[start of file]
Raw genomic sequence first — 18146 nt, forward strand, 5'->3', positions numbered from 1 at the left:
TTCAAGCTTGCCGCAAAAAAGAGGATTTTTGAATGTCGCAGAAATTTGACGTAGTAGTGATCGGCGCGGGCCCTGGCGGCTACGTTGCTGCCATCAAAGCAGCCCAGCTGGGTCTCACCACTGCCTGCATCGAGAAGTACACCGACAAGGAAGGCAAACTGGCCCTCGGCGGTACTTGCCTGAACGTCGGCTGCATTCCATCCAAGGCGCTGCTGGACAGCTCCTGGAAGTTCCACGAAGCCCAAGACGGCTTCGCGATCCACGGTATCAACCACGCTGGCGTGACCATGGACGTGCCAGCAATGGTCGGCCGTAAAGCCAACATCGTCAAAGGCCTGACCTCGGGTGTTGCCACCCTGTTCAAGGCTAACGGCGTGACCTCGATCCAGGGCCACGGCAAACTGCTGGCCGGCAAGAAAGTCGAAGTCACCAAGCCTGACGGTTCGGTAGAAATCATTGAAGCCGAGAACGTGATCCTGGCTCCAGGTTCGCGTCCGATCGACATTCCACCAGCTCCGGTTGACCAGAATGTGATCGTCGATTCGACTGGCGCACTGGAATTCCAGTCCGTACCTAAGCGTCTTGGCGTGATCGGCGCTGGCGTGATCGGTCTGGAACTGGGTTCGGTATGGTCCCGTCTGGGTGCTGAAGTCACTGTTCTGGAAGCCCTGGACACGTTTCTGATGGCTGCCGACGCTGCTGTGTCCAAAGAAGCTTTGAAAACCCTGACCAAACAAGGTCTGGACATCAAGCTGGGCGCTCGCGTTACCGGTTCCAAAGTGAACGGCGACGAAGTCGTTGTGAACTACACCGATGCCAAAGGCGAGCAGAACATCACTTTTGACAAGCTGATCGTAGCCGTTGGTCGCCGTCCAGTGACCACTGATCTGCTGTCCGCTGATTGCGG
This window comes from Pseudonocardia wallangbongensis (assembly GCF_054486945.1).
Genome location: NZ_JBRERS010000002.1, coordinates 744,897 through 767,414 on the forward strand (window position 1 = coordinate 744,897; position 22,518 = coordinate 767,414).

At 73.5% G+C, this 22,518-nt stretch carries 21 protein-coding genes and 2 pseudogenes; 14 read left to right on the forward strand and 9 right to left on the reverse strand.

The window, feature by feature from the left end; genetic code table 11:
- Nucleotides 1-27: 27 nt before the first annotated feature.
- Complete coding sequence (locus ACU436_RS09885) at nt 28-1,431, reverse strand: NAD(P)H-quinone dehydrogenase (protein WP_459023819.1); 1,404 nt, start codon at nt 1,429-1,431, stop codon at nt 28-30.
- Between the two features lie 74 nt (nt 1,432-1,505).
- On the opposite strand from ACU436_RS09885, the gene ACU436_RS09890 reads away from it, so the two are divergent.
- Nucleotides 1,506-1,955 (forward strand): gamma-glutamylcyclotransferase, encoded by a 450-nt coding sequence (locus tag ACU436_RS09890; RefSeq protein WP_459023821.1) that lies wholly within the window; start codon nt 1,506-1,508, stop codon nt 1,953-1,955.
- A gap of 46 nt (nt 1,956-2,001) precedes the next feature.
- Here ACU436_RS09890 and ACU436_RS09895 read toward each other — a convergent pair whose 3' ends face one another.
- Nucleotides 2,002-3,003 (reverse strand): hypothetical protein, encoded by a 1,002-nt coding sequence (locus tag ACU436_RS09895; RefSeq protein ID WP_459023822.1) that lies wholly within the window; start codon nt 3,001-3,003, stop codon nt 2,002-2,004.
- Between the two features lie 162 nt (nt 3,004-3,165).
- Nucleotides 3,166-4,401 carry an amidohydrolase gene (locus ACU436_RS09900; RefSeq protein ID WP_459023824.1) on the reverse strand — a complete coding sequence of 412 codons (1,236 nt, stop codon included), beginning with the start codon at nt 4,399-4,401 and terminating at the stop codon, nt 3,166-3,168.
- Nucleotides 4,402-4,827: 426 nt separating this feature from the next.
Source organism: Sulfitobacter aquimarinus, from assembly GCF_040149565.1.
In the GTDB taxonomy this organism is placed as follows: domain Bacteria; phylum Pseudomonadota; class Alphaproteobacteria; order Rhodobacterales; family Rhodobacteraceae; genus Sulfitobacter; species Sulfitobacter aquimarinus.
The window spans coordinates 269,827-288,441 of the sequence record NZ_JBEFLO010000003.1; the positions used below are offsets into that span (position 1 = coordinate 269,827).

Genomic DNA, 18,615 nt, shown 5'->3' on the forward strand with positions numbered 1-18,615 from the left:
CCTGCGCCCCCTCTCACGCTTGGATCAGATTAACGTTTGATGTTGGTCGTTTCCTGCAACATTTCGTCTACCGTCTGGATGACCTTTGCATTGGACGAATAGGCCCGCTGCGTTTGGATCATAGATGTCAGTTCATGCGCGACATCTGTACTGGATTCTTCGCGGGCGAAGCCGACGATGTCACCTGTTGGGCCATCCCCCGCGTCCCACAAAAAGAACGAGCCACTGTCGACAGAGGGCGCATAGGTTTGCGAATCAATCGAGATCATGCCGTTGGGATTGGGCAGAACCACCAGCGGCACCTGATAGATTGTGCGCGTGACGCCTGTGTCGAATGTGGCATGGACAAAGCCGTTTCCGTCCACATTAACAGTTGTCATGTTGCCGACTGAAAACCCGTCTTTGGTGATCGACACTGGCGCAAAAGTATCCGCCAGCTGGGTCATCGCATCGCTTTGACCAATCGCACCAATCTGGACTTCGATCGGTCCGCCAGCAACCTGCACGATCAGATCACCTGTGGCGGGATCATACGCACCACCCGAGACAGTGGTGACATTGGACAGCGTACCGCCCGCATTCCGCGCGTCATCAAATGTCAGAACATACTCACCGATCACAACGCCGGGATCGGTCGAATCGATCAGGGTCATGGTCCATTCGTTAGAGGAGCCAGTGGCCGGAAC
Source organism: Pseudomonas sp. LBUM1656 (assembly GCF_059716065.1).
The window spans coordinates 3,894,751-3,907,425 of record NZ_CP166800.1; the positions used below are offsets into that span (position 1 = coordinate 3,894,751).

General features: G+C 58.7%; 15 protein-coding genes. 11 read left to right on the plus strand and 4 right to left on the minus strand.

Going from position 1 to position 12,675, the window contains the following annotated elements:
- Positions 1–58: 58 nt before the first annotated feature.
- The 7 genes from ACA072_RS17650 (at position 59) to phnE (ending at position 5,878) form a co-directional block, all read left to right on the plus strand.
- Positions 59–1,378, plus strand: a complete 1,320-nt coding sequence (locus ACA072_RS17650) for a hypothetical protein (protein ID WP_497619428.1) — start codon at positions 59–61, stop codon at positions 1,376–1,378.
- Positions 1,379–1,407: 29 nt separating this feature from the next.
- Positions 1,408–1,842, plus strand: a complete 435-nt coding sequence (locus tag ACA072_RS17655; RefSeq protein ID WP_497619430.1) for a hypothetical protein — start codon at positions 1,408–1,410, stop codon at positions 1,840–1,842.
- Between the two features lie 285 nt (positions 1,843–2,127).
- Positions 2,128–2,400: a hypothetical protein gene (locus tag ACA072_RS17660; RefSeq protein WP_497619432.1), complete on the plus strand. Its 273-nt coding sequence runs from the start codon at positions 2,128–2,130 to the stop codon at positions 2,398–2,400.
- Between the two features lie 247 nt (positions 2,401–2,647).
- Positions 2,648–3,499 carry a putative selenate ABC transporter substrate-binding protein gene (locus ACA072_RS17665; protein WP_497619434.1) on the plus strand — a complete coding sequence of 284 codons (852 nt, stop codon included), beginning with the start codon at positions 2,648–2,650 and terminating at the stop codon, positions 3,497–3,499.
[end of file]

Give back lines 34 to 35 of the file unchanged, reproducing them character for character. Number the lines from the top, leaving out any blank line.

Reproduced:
- Between the two features lie 247 nt (positions 2,401–2,647).
- Positions 2,648–3,499 carry a putative selenate ABC transporter substrate-binding protein gene (locus ACA072_RS17665; protein WP_497619434.1) on the plus strand — a complete coding sequence of 284 codons (852 nt, stop codon included), beginning with the start codon at positions 2,648–2,650 and terminating at the stop codon, positions 3,497–3,499.